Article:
View clinical trials related to Recurrent Prostate Carcinoma.Filter by:
This phase I trial studies the best dose and side effects of niclosamide when given together with enzalutamide in treating patients with castration-resistant prostate cancer that has come back or has spread to other places in the body. Androgens can cause the growth of prostate cancer cells. Hormone therapy using enzalutamide may fight prostate cancer by lowering the amount of androgen the body makes and/or blocking the use of androgen by the tumor cells. Niclosamide may block signals that enhance prostate cancer cell growth. Giving enzalutamide and niclosamide may work better in treating patients with castration-resistant prostate cancer.
This pilot research trial studies the collection of serum samples in studying emotional stress in patients with prostate cancer. Studying serum samples from patients with prostate cancer in the laboratory may help doctors determine if levels of epinephrine and cortisol, substances the body makes when stressed, rise or fall with how patients are feeling and/or if those levels are related to clinical information related to prostate cancer.
This clinical trial studies cognitive function in men with prostate cancer treated with androgen receptor directed therapies such as abiraterone acetate and enzalutamide. The investigators use MRI imaging (non-invasive, non-contrast) to see whether there are changes in brain structure or activity related to treatment that may be related to changes in cognitive function. The investigators are also looking for genetic variations that might make patients more or less sensitive to cognitive changes during treatment for prostate cancer.
In this study, patients who have metastatic prostate cancer that does not respond to hormone treatment and who have mutations in certain cancer-related genes will be treated with docetaxel and carboplatin chemotherapy.
This clinical trial studies how well 68Ga-PSMA-11 positron emission tomography (PET)/computed tomography (CT) works in detecting prostate cancer that has come back in patients after initial therapy. Diagnostic procedures, such as 68Ga-PSMA-11PET/CT, may help doctors detect tumors that have come back after initial therapy.
This phase I/II trial studies the side effects of enzalutamide and indomethacin and to see how well they work in treating patients with prostate cancer that does not respond to treatment with hormones, has come back, or has spread from where it started to other places in the body. Androgens can cause the growth of prostate cancer cells. Hormone therapy using enzalutamide and indomethacin may fight prostate cancer by lowering the amount of androgen the body makes and/or blocking the use of androgen by the tumor cells.
This phase I trial studies the side effects and best way to give hyperthermia and high dose rate radiation therapy in treating patients with prostate cancer that has come back after prior radiation treatment. Radiation therapy, such as high dose rate brachytherapy, uses radioactive material placed directly into or near a tumor to kill tumor cells. Hyperthermia therapy may make tumor cells more sensitive to the effects of radiation therapy by heating them to several degrees above normal body temperature. Giving hyperthermia and high dose rate radiation therapy may work better in treating patients with recurrent prostate cancer after radiation.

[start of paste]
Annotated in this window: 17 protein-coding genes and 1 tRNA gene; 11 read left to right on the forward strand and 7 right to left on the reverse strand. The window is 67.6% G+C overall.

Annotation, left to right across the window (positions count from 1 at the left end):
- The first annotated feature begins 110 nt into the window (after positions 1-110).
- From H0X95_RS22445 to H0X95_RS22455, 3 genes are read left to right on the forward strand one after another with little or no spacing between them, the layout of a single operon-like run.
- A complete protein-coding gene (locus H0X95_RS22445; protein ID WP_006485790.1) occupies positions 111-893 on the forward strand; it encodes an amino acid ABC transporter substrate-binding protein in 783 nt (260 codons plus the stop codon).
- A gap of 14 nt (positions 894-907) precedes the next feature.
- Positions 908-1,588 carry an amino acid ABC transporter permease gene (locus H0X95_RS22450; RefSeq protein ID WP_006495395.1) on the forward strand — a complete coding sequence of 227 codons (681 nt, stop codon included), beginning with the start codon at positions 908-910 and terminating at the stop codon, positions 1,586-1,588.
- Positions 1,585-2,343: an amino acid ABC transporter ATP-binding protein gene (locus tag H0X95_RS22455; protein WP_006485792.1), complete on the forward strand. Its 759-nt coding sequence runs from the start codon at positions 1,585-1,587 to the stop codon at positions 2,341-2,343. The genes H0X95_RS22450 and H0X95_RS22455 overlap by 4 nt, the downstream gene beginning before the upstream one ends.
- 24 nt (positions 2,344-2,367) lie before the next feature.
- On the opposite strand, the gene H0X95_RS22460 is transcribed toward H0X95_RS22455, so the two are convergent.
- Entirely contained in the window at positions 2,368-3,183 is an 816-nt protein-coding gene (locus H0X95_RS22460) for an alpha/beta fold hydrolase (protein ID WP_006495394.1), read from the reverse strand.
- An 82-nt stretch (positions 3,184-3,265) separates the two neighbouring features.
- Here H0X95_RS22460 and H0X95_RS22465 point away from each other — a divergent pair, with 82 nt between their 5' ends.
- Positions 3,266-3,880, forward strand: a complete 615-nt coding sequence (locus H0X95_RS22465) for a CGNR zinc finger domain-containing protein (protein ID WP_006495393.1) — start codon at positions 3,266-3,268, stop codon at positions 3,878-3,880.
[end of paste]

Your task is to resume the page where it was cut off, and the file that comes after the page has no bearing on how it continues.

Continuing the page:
This phase II trial studies how well trametinib works in treating patients with hormone-resistant prostate cancer that is growing or getting worse and has spread to other parts of the body. Trametinib may stop the growth of tumor cells by blocking some of the enzymes needed for cell growth.
This phase II trial studies the side effects and how well abiraterone acetate, niclosamide, and prednisone work in treating patients with hormone-resistant prostate cancer. Androgens can cause the growth of prostate cells. Hormone therapy using abiraterone acetate may fight prostate cancer by lowering the amount of androgen the body makes. Niclosamide is a drug that may block another signal that can cause prostate cancer cell growth. Prednisone is a drug that can help lessen inflammation. Giving abiraterone acetate, niclosamide, and prednisone may be a better treatment for patients with hormone-resistant prostate cancer.
This trial studies how well gallium Ga 68-labeled PSMA ligand Glu-urea-Lys(Ahx)-HBED-CC (68Ga-PSMA) positron emission tomography (PET)/computed tomography (CT) works in detecting prostate cancer that may have come back in patients with elevated prostate-specific antigen (PSA) after initial treatment. A rise in blood level of PSA, a protein made by the prostate, after treatment with surgery or radiation in patients without symptoms indicates that the cancer may have come back (recurrence). PSA however cannot determine whether the disease is located only in the prostate or other places in the body. 68Ga-PSMA is a radioactive tracer that targets and specifically binds to tumor cells expressing PSA making them lighting up. PET and CT make computerizing pictures of areas inside the body where the radioactive substance is lighting up. 68Ga-PSMA PET/CT may be able to see smaller tumors than standard imaging and may help determine whether prostate cancer has come back and where it is in the body.